Cassotis’ scurvy bonus

Cassotis’ scurvy bonus

Once wrote Ovid, the Roman poet, “There is nothing in words; believe what is before your eyes.”

The public would be wise to heed such advice upon the news that Christina Cassotis, CEO of the Allegheny County Airport Authority, has been awarded a whopping $154,800 performance bonus for “a remarkable” 2018.

That’s on top of her salary that year of $344,000. Cassotis’ 2019 salary is $365,000.

In announcing the bonus, Airport Authority board chairman David Minnotte cited an increase in passengers at Pittsburgh International Airport and new service, including the return of British Airways.

Of course, more than a few salient facts were left out of Minnotte’s gush-fest.

As the Allegheny Institute previously noted, rising passenger numbers, in general, have been more a function of the improving national economy than anything for which Cassotis can claim credit.

And Minnotte yet again repeated the claim that the British Airways’ flights will have a local annual economic impact of $50 million. But a think tank analysis cast serious doubt on the assertion.

Lest the public forget, it’s writing a corporate wealthfare check for $3 million to the carrier. And lest it also be forgotten, that subsidized “competition” clearly led to Delta Air Lines pulling its direct flights to Paris.

But for all the “successes” claimed under Cassotis’ 2018 “remarkable” performance, there were quite serious failures that centered on public subsidies to a number of airlines that not only failed but failed spectacularly.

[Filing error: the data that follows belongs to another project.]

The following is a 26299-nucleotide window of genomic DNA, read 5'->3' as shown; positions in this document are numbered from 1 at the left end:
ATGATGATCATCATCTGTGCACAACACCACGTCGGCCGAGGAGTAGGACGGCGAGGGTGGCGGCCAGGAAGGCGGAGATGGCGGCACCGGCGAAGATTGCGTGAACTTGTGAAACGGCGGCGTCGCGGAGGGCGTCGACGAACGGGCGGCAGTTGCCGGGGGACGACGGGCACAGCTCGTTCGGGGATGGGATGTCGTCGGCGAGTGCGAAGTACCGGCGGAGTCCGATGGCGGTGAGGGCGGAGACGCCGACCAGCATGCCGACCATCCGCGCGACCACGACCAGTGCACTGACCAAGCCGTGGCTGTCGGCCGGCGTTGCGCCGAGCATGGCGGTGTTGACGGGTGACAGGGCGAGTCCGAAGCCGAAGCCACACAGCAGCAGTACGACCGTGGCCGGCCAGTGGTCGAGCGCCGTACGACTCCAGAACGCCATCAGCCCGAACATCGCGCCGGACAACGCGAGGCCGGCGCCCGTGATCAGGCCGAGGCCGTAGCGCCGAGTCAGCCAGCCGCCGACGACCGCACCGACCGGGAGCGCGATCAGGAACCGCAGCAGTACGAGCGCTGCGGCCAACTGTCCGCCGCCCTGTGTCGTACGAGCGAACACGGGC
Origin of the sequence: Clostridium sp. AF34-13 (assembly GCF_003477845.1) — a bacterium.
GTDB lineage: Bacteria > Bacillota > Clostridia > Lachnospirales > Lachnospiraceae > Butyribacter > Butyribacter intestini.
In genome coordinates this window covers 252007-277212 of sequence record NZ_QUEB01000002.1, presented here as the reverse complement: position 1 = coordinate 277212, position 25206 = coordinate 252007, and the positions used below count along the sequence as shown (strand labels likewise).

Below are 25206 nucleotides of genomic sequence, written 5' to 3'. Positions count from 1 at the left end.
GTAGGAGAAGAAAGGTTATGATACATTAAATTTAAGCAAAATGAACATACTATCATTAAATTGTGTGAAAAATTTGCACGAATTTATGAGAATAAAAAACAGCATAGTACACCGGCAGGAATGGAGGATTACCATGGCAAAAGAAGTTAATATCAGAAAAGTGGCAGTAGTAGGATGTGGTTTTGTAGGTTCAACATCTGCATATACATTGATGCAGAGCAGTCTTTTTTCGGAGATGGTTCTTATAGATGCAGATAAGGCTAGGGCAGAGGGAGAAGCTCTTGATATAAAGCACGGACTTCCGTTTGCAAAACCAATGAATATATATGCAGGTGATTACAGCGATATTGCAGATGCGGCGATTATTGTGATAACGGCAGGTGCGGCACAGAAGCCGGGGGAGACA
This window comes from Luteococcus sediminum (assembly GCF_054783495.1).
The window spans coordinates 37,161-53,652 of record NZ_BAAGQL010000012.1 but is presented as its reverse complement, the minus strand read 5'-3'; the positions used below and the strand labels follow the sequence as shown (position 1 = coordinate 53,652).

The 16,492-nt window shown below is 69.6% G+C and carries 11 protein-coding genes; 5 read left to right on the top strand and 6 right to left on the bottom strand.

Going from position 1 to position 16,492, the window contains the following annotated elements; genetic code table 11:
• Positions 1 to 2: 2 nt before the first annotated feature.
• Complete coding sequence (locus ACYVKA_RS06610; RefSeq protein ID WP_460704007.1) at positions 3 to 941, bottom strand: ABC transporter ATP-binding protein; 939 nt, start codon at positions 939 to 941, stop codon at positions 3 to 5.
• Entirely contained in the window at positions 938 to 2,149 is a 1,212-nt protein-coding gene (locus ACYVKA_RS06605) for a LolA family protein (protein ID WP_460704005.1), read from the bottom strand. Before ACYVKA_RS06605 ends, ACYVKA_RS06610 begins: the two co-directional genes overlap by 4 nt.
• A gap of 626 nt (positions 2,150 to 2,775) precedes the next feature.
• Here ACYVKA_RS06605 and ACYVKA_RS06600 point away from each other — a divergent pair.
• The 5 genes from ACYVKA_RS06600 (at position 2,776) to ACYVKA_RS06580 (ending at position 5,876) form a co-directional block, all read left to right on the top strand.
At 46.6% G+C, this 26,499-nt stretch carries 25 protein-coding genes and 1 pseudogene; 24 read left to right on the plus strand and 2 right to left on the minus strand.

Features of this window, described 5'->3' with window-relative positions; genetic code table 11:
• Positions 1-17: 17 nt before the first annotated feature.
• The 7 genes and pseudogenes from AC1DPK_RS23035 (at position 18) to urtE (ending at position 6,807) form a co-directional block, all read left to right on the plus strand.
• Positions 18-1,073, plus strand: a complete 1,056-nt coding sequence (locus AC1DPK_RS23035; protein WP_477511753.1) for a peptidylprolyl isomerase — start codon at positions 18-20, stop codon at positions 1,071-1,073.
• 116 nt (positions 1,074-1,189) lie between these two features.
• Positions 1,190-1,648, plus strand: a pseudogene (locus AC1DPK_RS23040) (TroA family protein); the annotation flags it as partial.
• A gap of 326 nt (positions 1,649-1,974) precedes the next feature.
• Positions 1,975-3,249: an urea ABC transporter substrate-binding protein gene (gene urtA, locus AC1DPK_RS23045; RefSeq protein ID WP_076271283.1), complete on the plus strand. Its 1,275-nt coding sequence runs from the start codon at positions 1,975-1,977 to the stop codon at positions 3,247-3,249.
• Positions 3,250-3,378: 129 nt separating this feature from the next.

The first Qatar Airways cargo deal was a failure unlike few others – incentivized by contract. And in true “Thank you, sir, may I have another” whacking of a spanking, the Airport Authority has signed another contract with even more public subsidies.

Then there were the debacles of OneJet and WOW Air that raised never-answered questions about what kind of due diligence was performed by Cassotis and an authority board that appears not to be wielding great scrutiny over operations in favor of a rubber stamp.

And it can be virtually guaranteed that the coming Pittsburgh International terminal replacement project will be rife with machinations.

That project was sprung on the public with woefully little input and its cost initially pegged at $1.1 billion. Surprise, surprise (think of Gomer Pyle’s country intonations here), we’re now told that price tag was merely a starting point.

And let’s not forget the “remarkable” year of the Airport Authority board itself, particularly three board members having invested in subsidy-receiving OneJet and the board’s legal counsel initially professing how no conflict existed.

Indeed, that all is “remarkable” – remarkably deleterious public policy.

Airport types love to defend the Cassotis payout by noting how the CEO’s compensation is paid through fees paid by the airlines, revenue from parking and concessions and other airport-related revenue. “No taxpayer money is involved,” they always stress.

But the Allegheny County Airport Authority is a public authority and any money it deals with is publicmoney.

Given Cassotis’ 2018  performance for which she has been so richly rewarded, coupled with the gross perversions of the marketplace she has attempted to command with millions of dollars in public money, reasonable people should ask if the public truly is being served — or if it is being treated as a scurvy master.

Colin McNickle is communications and marketing director at the Allegheny Institute for Public Policy (cmcnickle@alleghenyinstitute.org).